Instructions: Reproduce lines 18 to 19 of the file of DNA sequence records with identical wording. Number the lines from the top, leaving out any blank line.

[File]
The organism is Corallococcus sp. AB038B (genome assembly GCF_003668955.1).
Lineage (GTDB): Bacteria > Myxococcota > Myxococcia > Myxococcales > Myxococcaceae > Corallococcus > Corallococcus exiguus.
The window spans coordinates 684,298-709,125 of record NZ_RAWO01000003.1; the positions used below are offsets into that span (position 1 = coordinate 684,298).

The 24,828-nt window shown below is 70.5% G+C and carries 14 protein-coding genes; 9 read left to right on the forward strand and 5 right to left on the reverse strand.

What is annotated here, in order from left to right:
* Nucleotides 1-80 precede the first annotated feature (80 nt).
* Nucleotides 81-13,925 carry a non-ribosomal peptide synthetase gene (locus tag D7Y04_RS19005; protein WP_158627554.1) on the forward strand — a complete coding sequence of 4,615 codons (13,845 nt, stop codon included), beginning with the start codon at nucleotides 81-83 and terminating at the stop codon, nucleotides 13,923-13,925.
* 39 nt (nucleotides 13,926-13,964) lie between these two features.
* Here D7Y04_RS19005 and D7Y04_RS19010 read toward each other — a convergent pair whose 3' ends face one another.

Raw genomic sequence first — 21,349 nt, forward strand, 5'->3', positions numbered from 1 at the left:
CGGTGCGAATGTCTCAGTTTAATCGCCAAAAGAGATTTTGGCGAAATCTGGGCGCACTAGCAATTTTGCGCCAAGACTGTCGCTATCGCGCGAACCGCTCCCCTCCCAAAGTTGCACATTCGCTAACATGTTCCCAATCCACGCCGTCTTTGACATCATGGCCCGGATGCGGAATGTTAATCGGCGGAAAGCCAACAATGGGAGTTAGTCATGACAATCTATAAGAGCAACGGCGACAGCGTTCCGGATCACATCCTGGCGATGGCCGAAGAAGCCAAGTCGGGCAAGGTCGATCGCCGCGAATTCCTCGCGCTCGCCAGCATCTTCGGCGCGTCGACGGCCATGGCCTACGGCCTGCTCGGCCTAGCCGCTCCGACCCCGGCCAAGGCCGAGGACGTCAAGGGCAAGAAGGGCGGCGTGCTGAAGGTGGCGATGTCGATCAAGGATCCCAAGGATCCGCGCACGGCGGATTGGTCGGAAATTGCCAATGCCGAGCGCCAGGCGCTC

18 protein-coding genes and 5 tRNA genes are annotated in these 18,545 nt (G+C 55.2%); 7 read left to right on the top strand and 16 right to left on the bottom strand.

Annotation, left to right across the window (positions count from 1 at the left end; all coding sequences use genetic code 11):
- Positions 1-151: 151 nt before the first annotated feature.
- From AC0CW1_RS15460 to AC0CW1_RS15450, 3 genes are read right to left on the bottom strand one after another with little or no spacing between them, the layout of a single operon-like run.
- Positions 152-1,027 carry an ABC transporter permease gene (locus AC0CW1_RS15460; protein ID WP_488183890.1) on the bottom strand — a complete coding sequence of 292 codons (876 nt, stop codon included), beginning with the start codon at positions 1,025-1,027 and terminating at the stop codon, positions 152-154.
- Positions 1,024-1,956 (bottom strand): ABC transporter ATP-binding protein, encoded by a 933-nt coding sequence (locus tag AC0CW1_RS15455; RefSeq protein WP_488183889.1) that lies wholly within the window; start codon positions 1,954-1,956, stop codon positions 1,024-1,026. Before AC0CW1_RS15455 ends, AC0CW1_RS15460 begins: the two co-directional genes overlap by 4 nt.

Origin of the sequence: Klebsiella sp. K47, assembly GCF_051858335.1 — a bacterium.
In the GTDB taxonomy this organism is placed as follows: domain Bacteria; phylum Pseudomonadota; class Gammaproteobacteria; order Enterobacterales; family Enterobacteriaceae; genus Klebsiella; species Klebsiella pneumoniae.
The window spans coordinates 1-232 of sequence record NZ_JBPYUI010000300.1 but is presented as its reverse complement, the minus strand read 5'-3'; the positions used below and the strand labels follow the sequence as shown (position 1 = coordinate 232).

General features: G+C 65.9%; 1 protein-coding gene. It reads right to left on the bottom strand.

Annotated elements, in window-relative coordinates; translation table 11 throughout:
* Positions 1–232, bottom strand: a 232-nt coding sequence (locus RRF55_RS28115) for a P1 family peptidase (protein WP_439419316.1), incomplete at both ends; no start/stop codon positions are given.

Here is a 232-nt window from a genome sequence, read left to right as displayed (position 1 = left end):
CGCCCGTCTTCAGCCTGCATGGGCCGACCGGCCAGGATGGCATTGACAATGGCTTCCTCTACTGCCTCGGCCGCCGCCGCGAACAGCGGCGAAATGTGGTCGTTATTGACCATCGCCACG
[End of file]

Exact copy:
Origin of the sequence: Klebsiella sp. K47, assembly GCF_051858335.1 — a bacterium.
In the GTDB taxonomy this organism is placed as follows: domain Bacteria; phylum Pseudomonadota; class Gammaproteobacteria; order Enterobacterales; family Enterobacteriaceae; genus Klebsiella; species Klebsiella pneumoniae.